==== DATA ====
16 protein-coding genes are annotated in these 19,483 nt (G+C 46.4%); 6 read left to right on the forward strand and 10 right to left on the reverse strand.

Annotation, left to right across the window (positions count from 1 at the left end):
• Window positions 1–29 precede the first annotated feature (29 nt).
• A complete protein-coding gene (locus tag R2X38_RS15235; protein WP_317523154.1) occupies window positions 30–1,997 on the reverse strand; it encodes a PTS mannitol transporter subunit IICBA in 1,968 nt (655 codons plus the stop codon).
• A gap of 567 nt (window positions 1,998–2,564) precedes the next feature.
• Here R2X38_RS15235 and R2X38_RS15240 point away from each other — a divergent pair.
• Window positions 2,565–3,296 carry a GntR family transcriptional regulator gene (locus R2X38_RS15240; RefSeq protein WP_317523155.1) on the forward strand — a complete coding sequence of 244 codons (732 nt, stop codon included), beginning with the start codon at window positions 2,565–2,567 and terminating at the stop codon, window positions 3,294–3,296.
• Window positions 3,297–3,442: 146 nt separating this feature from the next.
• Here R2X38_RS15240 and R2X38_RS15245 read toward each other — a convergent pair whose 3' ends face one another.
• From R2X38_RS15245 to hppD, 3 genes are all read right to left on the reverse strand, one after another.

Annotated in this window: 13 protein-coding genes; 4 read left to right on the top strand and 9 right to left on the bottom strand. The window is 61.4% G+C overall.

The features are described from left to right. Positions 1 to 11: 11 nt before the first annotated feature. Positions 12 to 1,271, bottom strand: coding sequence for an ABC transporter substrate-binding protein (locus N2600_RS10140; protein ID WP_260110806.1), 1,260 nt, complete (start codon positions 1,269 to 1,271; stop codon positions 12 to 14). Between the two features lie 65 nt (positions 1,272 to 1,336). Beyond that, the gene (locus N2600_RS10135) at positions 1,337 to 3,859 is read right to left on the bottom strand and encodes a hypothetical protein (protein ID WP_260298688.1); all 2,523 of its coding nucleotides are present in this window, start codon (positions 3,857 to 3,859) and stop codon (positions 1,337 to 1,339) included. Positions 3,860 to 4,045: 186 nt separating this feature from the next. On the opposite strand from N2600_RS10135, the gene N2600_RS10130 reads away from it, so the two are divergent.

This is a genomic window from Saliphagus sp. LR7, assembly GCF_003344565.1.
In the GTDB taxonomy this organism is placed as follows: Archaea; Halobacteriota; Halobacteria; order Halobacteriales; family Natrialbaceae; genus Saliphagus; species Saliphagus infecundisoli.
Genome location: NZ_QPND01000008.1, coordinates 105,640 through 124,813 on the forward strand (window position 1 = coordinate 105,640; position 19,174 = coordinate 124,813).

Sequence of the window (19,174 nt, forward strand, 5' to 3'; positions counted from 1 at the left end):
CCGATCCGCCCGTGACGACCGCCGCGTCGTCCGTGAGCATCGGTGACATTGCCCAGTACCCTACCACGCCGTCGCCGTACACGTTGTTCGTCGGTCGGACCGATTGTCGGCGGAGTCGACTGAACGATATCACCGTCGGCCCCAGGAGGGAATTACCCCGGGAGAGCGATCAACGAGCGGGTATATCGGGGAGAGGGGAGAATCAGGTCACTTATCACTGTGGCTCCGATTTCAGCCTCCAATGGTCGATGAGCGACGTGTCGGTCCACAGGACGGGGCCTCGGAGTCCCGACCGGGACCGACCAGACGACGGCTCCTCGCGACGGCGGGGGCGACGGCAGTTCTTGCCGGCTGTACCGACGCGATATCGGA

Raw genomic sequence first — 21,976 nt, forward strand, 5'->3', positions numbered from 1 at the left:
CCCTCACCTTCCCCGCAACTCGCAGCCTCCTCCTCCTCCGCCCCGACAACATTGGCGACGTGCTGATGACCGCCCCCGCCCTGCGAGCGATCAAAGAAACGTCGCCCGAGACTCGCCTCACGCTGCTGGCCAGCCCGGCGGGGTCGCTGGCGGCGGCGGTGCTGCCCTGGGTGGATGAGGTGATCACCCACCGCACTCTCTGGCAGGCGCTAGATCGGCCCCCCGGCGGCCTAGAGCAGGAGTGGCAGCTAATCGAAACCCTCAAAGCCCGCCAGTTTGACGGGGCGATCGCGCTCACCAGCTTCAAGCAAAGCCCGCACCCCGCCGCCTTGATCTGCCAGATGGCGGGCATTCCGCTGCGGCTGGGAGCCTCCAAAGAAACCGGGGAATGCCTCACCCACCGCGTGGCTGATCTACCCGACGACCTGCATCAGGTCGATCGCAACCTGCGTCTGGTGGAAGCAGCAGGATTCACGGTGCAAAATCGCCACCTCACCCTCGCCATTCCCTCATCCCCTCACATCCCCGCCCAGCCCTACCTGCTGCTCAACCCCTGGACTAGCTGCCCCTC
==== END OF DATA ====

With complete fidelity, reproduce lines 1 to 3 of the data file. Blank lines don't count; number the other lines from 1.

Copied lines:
16 protein-coding genes are annotated in these 19,483 nt (G+C 46.4%); 6 read left to right on the forward strand and 10 right to left on the reverse strand.

Annotation, left to right across the window (positions count from 1 at the left end):
• Window positions 1–29 precede the first annotated feature (29 nt).